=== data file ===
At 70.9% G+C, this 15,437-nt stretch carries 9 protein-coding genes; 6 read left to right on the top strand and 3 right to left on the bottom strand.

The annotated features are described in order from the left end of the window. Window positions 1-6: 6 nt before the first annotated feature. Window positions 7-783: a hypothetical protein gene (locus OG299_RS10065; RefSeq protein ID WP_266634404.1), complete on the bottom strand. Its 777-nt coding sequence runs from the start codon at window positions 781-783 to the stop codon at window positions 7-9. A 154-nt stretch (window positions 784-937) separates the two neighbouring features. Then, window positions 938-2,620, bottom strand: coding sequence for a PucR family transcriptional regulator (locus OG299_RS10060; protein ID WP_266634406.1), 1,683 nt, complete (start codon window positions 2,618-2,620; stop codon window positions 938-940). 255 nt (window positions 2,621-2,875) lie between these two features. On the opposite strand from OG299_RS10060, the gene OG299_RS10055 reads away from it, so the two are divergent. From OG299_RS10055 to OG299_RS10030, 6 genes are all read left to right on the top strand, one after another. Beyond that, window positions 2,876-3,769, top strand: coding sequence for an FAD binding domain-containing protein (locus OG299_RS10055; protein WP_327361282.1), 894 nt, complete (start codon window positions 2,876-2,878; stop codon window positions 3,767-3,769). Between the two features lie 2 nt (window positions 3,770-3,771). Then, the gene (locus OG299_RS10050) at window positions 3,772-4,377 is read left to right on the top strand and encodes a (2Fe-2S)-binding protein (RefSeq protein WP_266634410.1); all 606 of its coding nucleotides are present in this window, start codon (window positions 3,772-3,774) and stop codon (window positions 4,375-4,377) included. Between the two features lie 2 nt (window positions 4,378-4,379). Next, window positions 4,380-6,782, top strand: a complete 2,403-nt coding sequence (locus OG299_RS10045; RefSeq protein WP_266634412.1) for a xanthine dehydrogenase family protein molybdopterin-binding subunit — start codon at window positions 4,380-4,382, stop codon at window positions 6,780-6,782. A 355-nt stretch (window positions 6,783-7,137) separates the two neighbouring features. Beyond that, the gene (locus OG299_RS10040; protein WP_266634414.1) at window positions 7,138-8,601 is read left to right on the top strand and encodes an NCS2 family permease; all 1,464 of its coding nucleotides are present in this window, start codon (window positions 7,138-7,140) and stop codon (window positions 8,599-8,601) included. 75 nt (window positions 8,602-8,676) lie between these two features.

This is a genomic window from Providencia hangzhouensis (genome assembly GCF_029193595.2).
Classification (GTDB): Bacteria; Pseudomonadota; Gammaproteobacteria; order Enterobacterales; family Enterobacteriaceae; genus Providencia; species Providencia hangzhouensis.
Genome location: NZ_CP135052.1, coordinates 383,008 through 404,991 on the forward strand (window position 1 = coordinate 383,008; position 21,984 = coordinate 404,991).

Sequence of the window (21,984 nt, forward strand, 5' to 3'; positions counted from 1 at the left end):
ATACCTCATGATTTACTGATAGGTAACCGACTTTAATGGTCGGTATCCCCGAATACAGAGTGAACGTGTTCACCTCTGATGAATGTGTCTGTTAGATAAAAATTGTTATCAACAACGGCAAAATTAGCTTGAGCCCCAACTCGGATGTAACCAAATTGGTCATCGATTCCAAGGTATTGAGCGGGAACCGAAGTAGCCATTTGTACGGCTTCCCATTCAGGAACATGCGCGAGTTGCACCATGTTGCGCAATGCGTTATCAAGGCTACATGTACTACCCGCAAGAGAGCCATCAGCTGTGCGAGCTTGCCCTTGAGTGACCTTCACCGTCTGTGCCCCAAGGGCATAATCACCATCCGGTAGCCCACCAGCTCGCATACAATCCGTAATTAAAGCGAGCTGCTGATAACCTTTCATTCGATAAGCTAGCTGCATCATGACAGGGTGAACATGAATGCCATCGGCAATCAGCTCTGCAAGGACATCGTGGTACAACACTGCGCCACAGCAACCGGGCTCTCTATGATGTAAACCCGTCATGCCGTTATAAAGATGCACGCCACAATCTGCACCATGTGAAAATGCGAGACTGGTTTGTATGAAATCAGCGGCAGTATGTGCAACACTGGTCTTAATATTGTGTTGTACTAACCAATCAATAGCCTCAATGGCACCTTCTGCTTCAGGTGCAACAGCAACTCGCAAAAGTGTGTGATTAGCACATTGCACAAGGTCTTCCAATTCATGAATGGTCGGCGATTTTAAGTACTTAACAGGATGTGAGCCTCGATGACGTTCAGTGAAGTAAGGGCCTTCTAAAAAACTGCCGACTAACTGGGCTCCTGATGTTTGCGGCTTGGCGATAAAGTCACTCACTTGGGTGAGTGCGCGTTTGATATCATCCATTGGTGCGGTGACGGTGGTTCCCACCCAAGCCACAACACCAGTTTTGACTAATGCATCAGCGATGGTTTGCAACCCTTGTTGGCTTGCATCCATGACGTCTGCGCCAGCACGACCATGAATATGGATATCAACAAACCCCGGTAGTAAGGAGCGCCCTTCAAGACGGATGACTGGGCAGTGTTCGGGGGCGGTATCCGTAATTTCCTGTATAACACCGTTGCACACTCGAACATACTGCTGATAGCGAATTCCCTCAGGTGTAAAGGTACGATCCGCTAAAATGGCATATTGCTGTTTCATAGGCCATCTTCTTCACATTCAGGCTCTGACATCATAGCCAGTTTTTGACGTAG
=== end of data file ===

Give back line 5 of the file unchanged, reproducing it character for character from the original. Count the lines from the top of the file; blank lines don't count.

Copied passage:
Genome location: NZ_CP135052.1, coordinates 383,008 through 404,991 on the forward strand (window position 1 = coordinate 383,008; position 21,984 = coordinate 404,991).